Journal Article

Physical parameters for Orion KL from modelling its <i>ISO</i> high-resolution far-IR CO line spectrum

M. R. Lerate, J. Yates, S. Viti, M. J. Barlow, B. M. Swinyard, G. J. White, J. Cernicharo and J. R. Goicoechea

in Monthly Notices of the Royal Astronomical Society

Published on behalf of The Royal Astronomical Society

Volume 387, issue 4, pages 1660-1668
Published in print July 2008 | ISSN: 0035-8711
Published online July 2008 | e-ISSN: 1365-2966 | DOI:
Physical parameters for Orion KL from modelling its ISO high-resolution far-IR CO line spectrum

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As part of the first high-resolution far-infrared (far-IR) spectral survey of the Orion Kleinmann–Low (KL) region, we observed 20 CO emission lines with Jup= 16 to 39 (upper levels from ≈752 to 4294 K above the ground state). Observations were taken using the Long Wavelength Spectrometer on board the Infrared Space Observatory (ISO), in its high-resolution Fabry–Pérot (FP) mode (≈33 km s−1). We present here an analysis of the final calibrated CO data, performed with a more sophisticated modelling technique than hitherto, including a detailed analysis of the chemistry, and discuss similarities and differences with previous results. The inclusion of chemical modelling implies that atomic and molecular abundances are time predicted by the chemistry. This provides one of the main differences with previous studies in which chemical abundances needed to be assumed as initial condition. The chemistry of the region is studied by simulating the conditions of the different known components of the KL region: chemical models for a hot core, a plateau and a ridge are coupled with an accelerated Λ-iteration (ALI) radiative transfer model to predict line fluxes and profiles. We conclude that the CO transitions with 18 < Jup < 25 mainly arise from a hot core of diameter 0.02 pc and a density of 107 cm−3 rather from the plateau as previous studies had indicated. The rest of the transitions originate from shocked gas in a region of diameter ≈0.06 pc with densities ranging from 3 × 105 to 1 × 106 cm−3. The resulting CO fractional abundances are in the range X(CO) = (7.0–4.7) × 10−5. A high-temperature post-shock region at more than 1000 K is necessary to reach transitions with Jup > 32, whilst transitions with Jup < 18 probably originate from the extended warm component. Finally, we discuss the spatial origin of the CO emission compared with that of the next most abundant species detected by the far-IR survey towards Orion KL: H2O and OH.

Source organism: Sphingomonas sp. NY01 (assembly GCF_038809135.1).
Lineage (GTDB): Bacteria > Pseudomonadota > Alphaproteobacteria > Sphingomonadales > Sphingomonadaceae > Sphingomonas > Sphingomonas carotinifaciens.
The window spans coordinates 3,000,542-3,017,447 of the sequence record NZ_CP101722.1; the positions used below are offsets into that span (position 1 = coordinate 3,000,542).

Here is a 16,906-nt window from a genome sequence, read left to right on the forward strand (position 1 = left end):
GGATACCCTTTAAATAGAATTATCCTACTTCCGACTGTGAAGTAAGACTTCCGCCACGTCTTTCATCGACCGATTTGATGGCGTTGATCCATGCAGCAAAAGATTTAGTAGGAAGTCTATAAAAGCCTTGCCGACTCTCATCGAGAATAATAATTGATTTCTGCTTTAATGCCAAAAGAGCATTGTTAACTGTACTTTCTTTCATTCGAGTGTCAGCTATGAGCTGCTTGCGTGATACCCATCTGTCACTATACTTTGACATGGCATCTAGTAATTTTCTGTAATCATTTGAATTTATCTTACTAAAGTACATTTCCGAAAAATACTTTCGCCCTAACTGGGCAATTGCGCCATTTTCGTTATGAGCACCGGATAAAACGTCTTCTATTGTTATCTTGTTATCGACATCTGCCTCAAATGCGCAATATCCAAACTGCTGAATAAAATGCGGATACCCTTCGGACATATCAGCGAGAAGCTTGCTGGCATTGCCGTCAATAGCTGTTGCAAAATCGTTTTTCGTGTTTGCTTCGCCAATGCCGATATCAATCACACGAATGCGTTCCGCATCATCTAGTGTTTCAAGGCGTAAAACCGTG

Keywords: line: identification; surveys; ISM: individual: Orion; ISM: lines and bands; ISM: molecules; infrared: ISM

Journal Article.  5215 words.  Illustrated.

Subjects: Astronomy and Astrophysics

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